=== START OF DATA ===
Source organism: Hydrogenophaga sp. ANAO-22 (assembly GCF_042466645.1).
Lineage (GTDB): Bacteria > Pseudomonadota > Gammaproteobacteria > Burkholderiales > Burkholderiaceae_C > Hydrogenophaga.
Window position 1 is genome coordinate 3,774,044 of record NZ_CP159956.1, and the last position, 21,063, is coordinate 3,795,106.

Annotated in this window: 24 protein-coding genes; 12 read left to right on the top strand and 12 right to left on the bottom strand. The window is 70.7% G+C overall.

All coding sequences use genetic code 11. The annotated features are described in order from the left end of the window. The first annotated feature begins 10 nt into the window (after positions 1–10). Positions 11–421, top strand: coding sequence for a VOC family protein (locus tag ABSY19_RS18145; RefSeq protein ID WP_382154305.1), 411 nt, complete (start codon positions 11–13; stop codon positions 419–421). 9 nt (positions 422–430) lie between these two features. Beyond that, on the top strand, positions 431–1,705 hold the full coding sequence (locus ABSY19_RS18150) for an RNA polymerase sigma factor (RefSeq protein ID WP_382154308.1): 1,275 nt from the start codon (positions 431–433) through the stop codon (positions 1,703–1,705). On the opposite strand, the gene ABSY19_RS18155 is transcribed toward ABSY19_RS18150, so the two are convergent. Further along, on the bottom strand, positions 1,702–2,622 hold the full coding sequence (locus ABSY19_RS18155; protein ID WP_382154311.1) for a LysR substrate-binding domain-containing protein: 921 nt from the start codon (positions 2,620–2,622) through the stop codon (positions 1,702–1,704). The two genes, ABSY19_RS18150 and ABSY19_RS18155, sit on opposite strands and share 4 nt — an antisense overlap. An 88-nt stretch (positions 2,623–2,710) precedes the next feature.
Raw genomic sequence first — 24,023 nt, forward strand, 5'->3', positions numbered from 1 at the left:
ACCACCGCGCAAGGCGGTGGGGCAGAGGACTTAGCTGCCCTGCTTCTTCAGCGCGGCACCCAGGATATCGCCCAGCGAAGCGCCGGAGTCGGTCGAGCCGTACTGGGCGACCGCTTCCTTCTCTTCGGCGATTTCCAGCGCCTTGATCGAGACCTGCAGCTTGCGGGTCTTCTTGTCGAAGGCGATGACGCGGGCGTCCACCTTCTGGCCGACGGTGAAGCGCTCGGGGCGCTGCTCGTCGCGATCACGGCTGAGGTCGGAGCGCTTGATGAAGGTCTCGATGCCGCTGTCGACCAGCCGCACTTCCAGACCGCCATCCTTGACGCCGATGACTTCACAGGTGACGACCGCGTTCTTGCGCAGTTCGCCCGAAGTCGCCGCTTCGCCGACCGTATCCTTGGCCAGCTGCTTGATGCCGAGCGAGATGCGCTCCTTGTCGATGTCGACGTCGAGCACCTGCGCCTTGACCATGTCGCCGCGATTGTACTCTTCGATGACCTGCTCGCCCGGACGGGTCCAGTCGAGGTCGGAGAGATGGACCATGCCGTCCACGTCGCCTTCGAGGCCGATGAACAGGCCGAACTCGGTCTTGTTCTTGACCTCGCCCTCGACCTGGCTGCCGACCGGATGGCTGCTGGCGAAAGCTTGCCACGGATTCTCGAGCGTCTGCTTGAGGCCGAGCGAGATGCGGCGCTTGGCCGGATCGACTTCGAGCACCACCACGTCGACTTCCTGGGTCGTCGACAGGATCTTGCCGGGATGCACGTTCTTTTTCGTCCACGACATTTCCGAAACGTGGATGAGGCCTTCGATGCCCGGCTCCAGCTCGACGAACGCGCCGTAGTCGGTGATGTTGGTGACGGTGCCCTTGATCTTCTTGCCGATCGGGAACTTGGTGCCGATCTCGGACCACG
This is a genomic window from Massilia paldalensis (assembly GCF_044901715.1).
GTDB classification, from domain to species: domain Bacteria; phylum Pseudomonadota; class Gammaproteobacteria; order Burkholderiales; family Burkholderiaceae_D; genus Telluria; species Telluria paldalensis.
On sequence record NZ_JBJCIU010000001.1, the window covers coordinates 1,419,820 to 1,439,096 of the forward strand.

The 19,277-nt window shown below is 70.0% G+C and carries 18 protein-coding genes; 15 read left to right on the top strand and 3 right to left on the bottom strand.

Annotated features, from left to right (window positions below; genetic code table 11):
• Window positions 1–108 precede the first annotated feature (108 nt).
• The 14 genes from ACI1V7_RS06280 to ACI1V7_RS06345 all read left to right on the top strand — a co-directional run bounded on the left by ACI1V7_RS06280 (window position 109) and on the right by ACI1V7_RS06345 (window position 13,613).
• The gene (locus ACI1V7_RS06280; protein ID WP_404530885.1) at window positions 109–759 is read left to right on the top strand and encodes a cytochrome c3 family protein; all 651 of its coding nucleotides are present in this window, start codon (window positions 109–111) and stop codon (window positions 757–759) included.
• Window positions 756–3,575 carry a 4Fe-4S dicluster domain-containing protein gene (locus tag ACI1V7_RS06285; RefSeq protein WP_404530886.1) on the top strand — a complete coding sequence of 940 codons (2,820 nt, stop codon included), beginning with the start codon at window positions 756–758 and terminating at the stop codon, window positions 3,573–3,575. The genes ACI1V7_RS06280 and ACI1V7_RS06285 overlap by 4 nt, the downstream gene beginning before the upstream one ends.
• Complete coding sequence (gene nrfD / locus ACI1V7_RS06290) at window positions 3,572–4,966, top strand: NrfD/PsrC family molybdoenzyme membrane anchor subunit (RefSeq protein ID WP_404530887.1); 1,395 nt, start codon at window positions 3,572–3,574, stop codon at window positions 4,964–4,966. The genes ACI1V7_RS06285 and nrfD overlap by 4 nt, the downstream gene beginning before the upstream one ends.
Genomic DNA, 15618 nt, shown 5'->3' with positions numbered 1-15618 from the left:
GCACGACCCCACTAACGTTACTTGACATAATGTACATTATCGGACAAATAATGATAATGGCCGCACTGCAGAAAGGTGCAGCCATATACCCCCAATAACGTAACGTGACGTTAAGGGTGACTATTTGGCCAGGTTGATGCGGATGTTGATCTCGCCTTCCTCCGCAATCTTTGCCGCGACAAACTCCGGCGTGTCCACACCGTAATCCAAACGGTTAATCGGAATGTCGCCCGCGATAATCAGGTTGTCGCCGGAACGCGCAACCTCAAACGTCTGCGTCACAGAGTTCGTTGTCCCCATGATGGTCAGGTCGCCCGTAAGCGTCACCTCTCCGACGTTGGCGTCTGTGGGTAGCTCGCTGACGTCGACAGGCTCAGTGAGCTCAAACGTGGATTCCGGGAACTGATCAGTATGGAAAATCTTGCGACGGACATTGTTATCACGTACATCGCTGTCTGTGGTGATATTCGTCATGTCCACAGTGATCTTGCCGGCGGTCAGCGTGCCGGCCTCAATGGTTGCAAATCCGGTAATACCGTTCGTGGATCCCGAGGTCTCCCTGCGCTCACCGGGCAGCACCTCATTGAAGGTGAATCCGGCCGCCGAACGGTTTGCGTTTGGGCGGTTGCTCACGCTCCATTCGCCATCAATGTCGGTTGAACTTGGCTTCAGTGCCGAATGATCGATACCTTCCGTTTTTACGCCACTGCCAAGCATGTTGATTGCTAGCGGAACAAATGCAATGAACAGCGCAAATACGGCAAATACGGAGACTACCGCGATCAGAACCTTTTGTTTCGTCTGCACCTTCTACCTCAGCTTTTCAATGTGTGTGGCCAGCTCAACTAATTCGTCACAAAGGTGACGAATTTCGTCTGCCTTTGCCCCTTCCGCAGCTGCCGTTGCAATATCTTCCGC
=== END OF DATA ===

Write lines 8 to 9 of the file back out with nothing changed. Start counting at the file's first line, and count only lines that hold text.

This is a genomic window from Massilia paldalensis (assembly GCF_044901715.1).
GTDB classification, from domain to species: domain Bacteria; phylum Pseudomonadota; class Gammaproteobacteria; order Burkholderiales; family Burkholderiaceae_D; genus Telluria; species Telluria paldalensis.